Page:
The announcement of the new iPhone has sent me wandering down memory lane and has me thinking about how my not-so-long-ago, pre-iPhone mobile life was transformed by the 3G into a family project.
I made the leap to mobile computing in grad school when I bought my first laptop, a Toshiba PC that won me over because, at 10 or 11 pounds, it seemed light enough to carry back and forth to the library when I needed it. I was fooling myself. I live in a city. I walk, I bike, I take the metro. Bringing the machine to the library meant bringing it with me all day, every day, and it was too heavy for that and never left my desk.
When the Toshiba died enough that I felt I could replace it without guilt, I got another desktop PC and a Palm TX. The Palm was a great machine. I bought a small IR keyboard that folded in half and both it and TX together could fit inside my coat pocket. I bought Documents to Go, figured out how to transfer files back and forth to my computer manually. And this changed how I worked.
Weekdays, I’d wake up at five o’clock, take a shower, grab my backpack and walk down to my favourite cafe where I’d sit at my table (I had a table) and write for a few hours before heading off to get started with the rest of my day. I wrote first drafts of my dissertation proposal, my comprehensive exams, and most of the early parts of my dissertation in that cafe on that TX.
It was my Palm TX that caused me to stretch my budget and buy my first mac. Writing on the Palm I tended to write in short segments rather than in a single file: a single article might be broken into a dozen or more files that I would organize in directories on my PC and later combine into a Word document. This made sense when I was drafting on the TX but was complicated to manage back on my PC.
Then one day I stumbled across a reference to Scrivener, a then Mac-only program that let you write in non-sequential fragments easily and productively. After a week or so of hesitation, I bought a Mac mini and installed the Scrivener free trial, thinking all the time: I have a few weeks to change my mind and return this computer for a refund. But after the first day, I was sold.
Ironically, the Mac made me stop using the Palm. Scrivener was so good and the process of transferring files from the TX so clumsy that I started drafting at my computer again and the Palm found its way into a box.
Meanwhile the first iPhone came out in the States (but not in Canada) and I got a pancake sized Blackberry with a sidewheel. Using it I got a crash course on the differences between POP, IMAP and Exchange email, but otherwise it was a brief, failed experiment.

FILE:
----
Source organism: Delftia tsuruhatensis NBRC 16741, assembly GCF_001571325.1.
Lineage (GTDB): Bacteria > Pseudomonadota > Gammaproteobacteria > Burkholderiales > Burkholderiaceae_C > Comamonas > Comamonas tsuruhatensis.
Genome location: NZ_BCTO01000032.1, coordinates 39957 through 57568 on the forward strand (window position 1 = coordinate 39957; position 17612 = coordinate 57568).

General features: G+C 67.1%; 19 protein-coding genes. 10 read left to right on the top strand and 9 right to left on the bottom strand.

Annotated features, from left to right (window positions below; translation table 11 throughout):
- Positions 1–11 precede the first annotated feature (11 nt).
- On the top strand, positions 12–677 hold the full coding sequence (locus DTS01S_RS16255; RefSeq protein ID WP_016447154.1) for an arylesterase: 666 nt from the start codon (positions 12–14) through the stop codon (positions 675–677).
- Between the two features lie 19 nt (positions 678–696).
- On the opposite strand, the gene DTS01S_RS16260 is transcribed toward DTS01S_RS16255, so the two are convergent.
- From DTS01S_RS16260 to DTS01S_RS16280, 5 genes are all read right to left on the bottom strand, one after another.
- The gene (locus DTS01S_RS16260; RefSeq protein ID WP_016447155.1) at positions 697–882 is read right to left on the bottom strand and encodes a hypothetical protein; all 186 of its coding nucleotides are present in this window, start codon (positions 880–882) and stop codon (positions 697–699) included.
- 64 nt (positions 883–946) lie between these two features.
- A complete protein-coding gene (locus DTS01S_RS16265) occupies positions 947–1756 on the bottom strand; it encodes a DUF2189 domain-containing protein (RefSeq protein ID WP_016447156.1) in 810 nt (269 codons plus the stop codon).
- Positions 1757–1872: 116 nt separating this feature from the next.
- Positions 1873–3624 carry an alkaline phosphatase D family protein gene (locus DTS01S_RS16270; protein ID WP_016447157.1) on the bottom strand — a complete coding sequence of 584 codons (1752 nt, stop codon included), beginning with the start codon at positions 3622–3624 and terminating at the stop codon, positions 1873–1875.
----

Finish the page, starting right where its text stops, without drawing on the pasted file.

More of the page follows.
The first iPhone to come to Canada was the 3G. I’d imagined it would be a way to replace my Palm, that I’d be able to use it to draft on the run, but it turned out that this wasn’t possible. The 3G wasn’t much more than a tool for jotting down notes and observations. (I used the excellent Write Room from Hog Bay Software for this.) Ultimately though, my 3G was less about work than it was about how my family and I kept in touch.
When the 3G came out international calling was expensive. Texting was something no one I knew did. I’d convinced my brother and my sisters to buy Minis by this time, and so to talk, my family would use iChat to access our old AIM accounts. As we one-by-one got computer cameras we also began to do group video chats as well.
The 3G added a twist: here were text messages strung together like our AIM chats but we could talk throughout the day without being chained to our computers. It was amazing and revolutionary.
Unfortunately for me, texting was expensive: text messages to the states cost .75$ each. So “k” and “?” added up quickly to a steep price tag.
Twitter provided a solution. It was new and I wasn’t sure what it was for, but once I got online, I realized that, regardless of it’s intended purpose, my family could turn it into a means of getting around the international text problem.
Family members who had an iPhone grabbed Twitterific and signed up for private Twitter accounts. Those who had feature phones signed up and registered their numbers to receive tweets as texts. We all approved each other as followers. And suddenly we could “iChat” all day by tweeting and our timelines would track the conversation.
The one snag was notifications: they didn’t exist on the 3G. So while everyone without an iPhone got an alert when a new tweet came in (because it arrived as a text message), everyone else had to remember to open the Twitter app. This was a pain, so I dug around and found Boxcar, a notification app that solved that problem for us and that I still keep download in iTunes as a souvenir even though I don’t use it for anything.
Subsequent iPhones made our various work-arounds obsolete. Now we iMessage and FaceTime. It’s all built in and automatic. Once the iPads came out, my grandmother (codename: TechnoGranny) also joined the party, which by then included aunts, uncles, cousins, nieces and nephews. It’s great and I certainly wouldn’t want to go back to our old system.
But still, that old system did have the advantage of being ours. My brother, my sisters, my mother and I had built it up together, slowly over time, based on our own experiences. It was complicated but effective, and it suited our needs. I was proud of it, even bragged about it to other people (like I’m doing now) because we were making this new technology work for us and not the other way around. We weren’t trying to be “social”; we were just trying to stay close from far away. And it turns out that that difference was enough to make a gadget into a tool.